The memo warning against the proliferation of medical marijuana sent by U.S. Attorney John Walsh to the Colorado Legislature caused ripples throughout Colorado Springs.
Rep. Mark Waller says he worries about the statute of limitations for Springs dispensary owners, should federal officials decide to prosecute. Rep. Mark Barker just wants to continue the state's drive to offer the industry legitimacy. And Senate Majority Leader John Morse says he hopes MMJ center owners understand the risk they're continuing to take.
They do, says Tyla Reimers, owner of Canna Caregivers and The Canna Center. Asked if she worries about feds kicking down her door, she says, "I think it's a matter of time. I basically go to work every day, and I'm just waiting for when, not if."
She adds: "I'm hoping it's not my door. But I would say that I'm certainly hoping my state is going to back me [if it is]. Because quite frankly, the state's culpable in all this. They're not only encouraging, by getting these rules going, they're also profiting from it."
Tanya Garduno agrees.
"It scares the crap out of all of us," says the president of the Colorado Springs Medical Cannabis Council, with a laugh. "I think the federal initiative, where it was sent to clarify things, actually convoluted things a little more."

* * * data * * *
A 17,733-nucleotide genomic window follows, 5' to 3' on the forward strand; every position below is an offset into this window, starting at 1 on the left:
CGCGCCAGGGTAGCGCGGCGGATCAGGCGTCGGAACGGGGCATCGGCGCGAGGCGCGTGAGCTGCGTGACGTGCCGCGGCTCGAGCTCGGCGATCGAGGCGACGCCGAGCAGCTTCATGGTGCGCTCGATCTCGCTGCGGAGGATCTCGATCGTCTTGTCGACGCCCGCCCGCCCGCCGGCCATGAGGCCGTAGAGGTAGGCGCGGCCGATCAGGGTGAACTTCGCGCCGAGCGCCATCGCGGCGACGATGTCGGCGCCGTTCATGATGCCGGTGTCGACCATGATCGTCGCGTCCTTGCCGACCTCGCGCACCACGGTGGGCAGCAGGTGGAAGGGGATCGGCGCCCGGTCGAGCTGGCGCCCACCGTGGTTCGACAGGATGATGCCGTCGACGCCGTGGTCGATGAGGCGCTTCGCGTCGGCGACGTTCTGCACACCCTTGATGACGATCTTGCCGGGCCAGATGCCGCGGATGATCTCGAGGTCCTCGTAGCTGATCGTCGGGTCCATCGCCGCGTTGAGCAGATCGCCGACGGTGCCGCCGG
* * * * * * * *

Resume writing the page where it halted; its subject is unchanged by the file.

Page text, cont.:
The Best Meds (bestmedscs.com) competition kicked off April 5 when co-organizer Rob Tillery dropped off 297 packs featuring 44 different strains to 19 participating medical marijuana centers across Colorado Springs. Each eight-strain, $50 pack could have been consumed in any manner, then graded by patients based on categories like appearance, smell, taste and potency.
So how was participation in the city's first cannabis competition?
"Better than 70 percent," Tillery says. "Every dispensary I went in only had one or two left, if they had any."
The contest stands out in that Tillery is using patient feedback to rate strains, as opposed to using clinical testing, as in the recent High Times Medical Cannabis Cup. Awards will be given out at the Green Leaf Expo at the Rustic Hills Event Center (3960 Palmer Park Blvd.) on June 11 and 12.
The state's MMJ "clean-up" bill passed the Senate Judiciary Committee in a much different form than when it was introduced, reports the Gazette. House Bill 1043 no longer contains a provision extending a statewide moratorium on new businesses for another year. It was also changed to allow select ex-felons to work at a center.
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